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TitleThe impact of organisational culture on job stress and burnout in graded hospitality establishments in the Freestate province
AuthorRamarumo, Relebohile Gertrude.
SubjectHospitality industry - Employees - South Africa - Free State
SubjectCorporate culture
SubjectOrganisational behavior
SubjectJob stress
SubjectBurn out (Psychology)
SubjectIndustrial hygiene
SubjectConsumer satisfaction
SubjectCustomer relations - Psychological aspects
SubjectDissertations, Academic - South Africa - Bloemfontein
Format4 463 785 bytes, 1 file
AbstractThesis (M. Tech) (Tourism and Hospitality Management)) Central University of Technology, Free State, 2014
AbstractJob stress and burnout can have a detrimental effect on the health of employees and their job performance. This is especially applicable to the hospitality industry which is a service-intensive industry where customer needs and wants are the most important focus. Organisational culture being defined as the social glue that helps bring the organisation together is seen in this case as the proper mechanism that managers could use to deal with the detrimental effects of job stress and burnout. This study assessed the impact of organisational culture on job stress and burnout in graded hospitality establishments in the Free State Province. The two main economic areas of the Free State, namely Bloemfontein and Clarence, were included in the study. A structured questionnaire was administered to all staff members in 46 graded accommodation establishments, and a total number of 227 questionnaires were collected for data analysis. The questionnaire consisted of a demographic section, an organisational culture section (based on the Competing Value Framework), a job stress section (based on Spielberger’s Job Stress Survey) and a burnout section (based on the Maslach Burnout Inventory). Data were interpreted using both descriptive and inferential statistics (including factor analysis and t-tests). The findings indicate that graded hospitality establishments had a predominantly Rational Culture, which points to strong external positioning and competitiveness. The Rational Culture is externally focused and does not adequately consider the needs of internal constituents – notably the employees. The cultural values associated with the Rational Culture are thus not as conducive in moderating job stress and burnout as the Group and Developmental Cultures. Appropriate recommendations are proposed in mitigating the effect of job stress and burnout in the hospitality industry.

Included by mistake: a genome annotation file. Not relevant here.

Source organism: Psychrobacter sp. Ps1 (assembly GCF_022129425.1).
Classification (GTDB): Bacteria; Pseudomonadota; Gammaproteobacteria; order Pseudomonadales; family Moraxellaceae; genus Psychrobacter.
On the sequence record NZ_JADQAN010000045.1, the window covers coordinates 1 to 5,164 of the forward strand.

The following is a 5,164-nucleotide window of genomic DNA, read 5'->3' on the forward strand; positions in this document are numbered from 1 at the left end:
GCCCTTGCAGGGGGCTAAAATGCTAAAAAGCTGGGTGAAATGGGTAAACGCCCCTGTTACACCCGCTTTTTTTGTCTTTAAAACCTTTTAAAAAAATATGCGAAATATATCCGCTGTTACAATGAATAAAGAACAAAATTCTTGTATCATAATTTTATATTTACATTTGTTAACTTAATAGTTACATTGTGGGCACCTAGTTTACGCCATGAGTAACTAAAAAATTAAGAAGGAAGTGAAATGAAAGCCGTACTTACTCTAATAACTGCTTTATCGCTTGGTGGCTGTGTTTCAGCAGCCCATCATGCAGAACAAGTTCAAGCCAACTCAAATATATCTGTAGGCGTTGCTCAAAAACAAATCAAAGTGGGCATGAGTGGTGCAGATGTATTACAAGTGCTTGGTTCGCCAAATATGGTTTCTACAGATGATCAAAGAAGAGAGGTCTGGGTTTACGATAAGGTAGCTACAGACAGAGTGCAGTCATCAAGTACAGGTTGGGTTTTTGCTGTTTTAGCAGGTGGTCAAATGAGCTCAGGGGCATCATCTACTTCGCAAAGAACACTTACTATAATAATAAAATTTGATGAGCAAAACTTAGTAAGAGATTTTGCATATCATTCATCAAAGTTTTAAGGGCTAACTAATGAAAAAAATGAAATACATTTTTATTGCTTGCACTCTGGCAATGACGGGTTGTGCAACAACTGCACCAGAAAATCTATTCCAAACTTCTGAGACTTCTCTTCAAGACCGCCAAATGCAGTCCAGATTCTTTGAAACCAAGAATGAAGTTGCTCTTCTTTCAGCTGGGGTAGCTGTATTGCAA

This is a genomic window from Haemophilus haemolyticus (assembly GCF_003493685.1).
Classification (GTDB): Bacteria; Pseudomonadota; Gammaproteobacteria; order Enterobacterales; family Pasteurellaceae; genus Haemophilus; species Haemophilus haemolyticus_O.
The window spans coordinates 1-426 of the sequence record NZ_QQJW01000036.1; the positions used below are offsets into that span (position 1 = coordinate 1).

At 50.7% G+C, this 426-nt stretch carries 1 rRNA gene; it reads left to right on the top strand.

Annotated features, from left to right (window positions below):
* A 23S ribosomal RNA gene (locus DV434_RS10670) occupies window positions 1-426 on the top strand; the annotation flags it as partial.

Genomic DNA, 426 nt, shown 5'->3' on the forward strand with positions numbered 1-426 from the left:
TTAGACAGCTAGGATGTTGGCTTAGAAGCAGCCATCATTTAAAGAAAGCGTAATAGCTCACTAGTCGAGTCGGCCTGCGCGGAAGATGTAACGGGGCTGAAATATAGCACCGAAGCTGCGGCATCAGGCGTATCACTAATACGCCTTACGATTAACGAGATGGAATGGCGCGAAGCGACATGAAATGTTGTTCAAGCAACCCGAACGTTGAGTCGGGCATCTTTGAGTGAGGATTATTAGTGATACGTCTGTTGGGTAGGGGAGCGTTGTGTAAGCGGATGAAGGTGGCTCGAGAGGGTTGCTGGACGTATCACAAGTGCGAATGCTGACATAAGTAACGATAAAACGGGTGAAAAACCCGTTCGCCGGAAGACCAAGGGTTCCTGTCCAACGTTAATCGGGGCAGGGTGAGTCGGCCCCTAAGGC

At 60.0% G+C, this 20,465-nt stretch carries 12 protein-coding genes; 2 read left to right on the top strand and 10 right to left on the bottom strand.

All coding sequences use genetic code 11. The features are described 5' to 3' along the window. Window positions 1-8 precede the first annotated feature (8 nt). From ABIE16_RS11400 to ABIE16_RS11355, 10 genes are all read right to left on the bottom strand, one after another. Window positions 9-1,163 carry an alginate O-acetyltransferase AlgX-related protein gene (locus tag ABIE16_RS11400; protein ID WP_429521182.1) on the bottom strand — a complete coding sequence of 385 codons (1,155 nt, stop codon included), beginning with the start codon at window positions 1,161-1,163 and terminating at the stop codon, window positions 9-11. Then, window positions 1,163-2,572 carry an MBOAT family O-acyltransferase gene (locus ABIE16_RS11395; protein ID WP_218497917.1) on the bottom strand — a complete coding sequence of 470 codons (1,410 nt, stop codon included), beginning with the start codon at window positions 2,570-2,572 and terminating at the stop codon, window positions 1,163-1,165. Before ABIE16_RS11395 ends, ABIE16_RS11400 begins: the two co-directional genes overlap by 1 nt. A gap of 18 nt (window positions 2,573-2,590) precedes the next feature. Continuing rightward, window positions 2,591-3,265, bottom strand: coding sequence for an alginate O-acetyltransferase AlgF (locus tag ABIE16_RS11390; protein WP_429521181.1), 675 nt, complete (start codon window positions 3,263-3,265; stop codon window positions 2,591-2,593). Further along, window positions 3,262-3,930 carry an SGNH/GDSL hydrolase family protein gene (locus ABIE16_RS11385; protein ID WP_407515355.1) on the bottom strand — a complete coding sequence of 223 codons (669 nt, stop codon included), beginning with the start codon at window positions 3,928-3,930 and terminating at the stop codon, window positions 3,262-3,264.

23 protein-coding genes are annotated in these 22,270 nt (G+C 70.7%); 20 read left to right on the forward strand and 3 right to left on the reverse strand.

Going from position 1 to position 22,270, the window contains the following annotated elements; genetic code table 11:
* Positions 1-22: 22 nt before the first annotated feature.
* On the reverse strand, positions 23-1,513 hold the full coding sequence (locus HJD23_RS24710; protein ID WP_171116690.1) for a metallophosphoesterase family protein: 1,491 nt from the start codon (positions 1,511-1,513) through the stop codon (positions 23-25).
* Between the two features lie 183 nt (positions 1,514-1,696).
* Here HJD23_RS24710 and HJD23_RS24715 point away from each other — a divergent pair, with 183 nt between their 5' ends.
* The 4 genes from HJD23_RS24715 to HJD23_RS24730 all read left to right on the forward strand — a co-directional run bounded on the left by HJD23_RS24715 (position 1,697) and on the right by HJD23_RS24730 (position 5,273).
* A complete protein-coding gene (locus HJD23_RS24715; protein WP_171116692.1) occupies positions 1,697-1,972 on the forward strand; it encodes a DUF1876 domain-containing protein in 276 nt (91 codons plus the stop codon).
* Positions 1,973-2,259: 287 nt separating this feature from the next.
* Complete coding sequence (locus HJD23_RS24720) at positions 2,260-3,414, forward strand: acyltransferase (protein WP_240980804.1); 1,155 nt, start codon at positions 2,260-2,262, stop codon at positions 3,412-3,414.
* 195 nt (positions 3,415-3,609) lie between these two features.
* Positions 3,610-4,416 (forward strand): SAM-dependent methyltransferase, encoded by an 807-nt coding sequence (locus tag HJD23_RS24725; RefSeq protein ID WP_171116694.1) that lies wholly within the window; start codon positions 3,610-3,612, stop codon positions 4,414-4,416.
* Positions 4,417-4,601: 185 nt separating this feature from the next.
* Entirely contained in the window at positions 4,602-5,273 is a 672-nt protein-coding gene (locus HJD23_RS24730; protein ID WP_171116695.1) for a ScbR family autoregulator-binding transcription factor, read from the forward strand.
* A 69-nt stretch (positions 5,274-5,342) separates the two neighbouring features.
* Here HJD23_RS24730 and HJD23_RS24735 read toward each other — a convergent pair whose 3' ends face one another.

PublisherBloemfontein: Central University of Technology, Free State